At this point in Trump’s presidency, few are surprised that large numbers of black and Latino voters believe him to be a racist — especially given his past comments about the Central Park Five and a 1970s lawsuit from the federal government alleging racial discrimination by him and his father at apartments they managed.
But a recent poll shows large numbers — nearly half — of white Americans also now believe Trump is racist.
The Associated Press reported:
Fifty-seven percent of all adults, including more than 8 in 10 blacks, three-quarters of Hispanics and nearly half of whites, said they think Trump is racist. Eighty-five percent of Democrats consider Trump racist, but just 21 percent of Republicans agree.
The Associated Press-NORC Center for Public Affairs Research reported that nearly 6 in 10 — 56 percent — think Trump's policies have been bad for Hispanics and nearly half — 47 percent — think they’ve been bad for African Americans.
People of color are often accused of using the race card too liberally. But this recent poll shows that it is not only ethnic minorities who believe that Trump’s vision of America does not appear to include the advancement of people of color.
The president has struggled with voters of color, setting the tone with the launch of his campaign on June 16, 2015:
When Mexico sends its people, they’re not sending their best. They’re not sending you. They’re not sending you. They’re sending people that have lots of problems, and they’re bringing those problems with us. They’re bringing drugs. They’re bringing crime. They’re rapists. And some, I assume, are good people.
The racially charged comments were followed by others during the campaign and since he took office:
- Stereotyping black communities
- Defending Confederate memorials and white nationalist marchers in Charlottesville
- Labeling any NFL player protesting racism during the national anthem a “son of a bitch”
- Using a derogatory term to describe to Haiti, El Salvador and African nations
These comments — and the absence of meaningful responses to policy proposals from lawmakers of color — have led to low levels of approval for Trump’s job performance from black and Latino voters, as well as the growing number of white voters.
The AP's poll was designed to draw attention to the views of black voters as Black History Month ended in February. The poll showed that more than 9 in 10 of blacks disapprove of the way Trump is handling his job, 9 in 10 think the country is headed in the wrong direction, and 3 in 4 think that the direction has worsened in the past year.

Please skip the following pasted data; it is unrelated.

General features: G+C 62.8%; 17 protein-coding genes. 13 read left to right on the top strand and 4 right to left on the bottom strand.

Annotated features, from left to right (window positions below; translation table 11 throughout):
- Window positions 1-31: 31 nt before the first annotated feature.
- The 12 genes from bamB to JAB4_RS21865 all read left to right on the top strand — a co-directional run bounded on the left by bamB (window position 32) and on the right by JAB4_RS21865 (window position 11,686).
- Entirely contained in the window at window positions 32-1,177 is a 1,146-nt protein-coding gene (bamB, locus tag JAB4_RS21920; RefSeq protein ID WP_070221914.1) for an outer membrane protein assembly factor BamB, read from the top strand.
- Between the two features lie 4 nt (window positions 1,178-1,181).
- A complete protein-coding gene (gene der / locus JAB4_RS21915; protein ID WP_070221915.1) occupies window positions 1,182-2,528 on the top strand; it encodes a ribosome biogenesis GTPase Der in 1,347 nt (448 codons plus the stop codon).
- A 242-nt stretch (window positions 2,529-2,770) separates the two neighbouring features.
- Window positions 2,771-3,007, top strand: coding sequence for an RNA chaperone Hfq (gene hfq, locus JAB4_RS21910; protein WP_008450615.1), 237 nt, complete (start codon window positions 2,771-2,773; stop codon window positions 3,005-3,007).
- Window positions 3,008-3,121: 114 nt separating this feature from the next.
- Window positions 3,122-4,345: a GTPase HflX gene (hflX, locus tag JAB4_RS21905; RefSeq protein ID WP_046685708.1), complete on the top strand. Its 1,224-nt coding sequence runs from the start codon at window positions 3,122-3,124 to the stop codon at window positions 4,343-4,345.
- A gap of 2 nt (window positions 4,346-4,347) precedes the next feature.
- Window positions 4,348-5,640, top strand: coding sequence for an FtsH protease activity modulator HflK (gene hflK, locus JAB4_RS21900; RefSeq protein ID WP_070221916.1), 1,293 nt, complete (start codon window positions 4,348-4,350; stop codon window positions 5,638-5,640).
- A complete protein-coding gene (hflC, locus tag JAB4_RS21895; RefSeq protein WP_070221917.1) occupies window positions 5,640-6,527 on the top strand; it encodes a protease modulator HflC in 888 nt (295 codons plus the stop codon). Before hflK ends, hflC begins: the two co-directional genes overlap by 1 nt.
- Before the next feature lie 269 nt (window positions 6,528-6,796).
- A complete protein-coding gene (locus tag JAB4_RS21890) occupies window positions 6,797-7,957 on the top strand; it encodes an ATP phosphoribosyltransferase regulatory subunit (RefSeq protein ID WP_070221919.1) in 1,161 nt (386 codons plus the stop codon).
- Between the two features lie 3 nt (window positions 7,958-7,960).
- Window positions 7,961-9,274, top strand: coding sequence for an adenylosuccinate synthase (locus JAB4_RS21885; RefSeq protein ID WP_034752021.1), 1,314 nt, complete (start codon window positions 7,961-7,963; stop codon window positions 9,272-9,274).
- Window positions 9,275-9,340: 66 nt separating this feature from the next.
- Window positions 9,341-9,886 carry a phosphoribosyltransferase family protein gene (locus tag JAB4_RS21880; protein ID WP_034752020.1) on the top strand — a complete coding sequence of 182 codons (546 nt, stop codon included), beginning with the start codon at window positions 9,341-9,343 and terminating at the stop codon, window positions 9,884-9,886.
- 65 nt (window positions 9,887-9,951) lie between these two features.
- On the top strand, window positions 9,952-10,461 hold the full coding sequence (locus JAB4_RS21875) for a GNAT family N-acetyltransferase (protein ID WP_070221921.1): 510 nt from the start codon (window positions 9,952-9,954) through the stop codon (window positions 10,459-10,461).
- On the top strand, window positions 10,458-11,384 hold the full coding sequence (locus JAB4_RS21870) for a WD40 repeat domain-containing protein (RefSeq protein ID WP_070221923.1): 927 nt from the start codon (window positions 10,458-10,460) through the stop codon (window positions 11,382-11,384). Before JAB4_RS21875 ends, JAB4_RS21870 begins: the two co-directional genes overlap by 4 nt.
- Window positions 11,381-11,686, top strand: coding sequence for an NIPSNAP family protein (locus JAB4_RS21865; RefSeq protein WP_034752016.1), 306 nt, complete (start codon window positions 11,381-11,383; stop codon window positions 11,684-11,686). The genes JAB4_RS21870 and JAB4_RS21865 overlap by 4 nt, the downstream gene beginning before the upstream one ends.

A year after America’s first black president left the White House, the Oval Office has been occupied by a person that most Americans think is racist. Any suggestion that the Obama presidency would lead to a post-racial America has at this point been proved to be mythical.
Some voters are making the case that Trump may be the most racist president the nation has seen in decades. The Fix previously wrote:
Nearly a year into Trump’s presidency, 6 in 10 Americans say his election has led to worse race relations in the United States, according to a new Pew report on the subject. And fewer than 1 in 10 — 8 percent — said Trump’s election has improved race relations, while 30 percent said it has not made a difference.
More and more polls are showing that more white Americans believe that Trump, who in part ran on white-identity politics, is a racist. But the question is: Will white voters actually do anything about it?
Critics called Trump a racist from the day he launched his campaign to Election Day, hoping that voters, including the white Americans who backed Barack Obama’s vision of change, would find Trump’s worldview appalling. But in the end, white voters — of multiple class demographics — hopped on the Trump train because of economic anxiety and their anxiousness about the changing cultural makeup of the nation.
While being called racist is not good for public relations, for the most part, it may be a characterization of Trump that he cares little about. The ongoing attack continues to come from people who have never supported him in large numbers. Trump lost the black and Latino and, obviously, the Democratic vote in the 2016 election.
And while most presidents running for reelection would hope to win over voters who did not previously support him, critics say Trump has shown no real interest in attracting voters who view the world differently than he does. He regularly attacks Democrats — and Democratic voters — and doubles down when criticized by those offended by his statements.
The voters that Trump seems to care about most are those in his base — as of now, most Republicans seem to agree with Trump’s rejection of the idea that he is racist. But Trump has to remember that the majority of voters aren’t among his base, and their view of him will matter as his party seeks to elect hundreds of lawmakers this fall whom he will need to carry out his vision of how to make America great.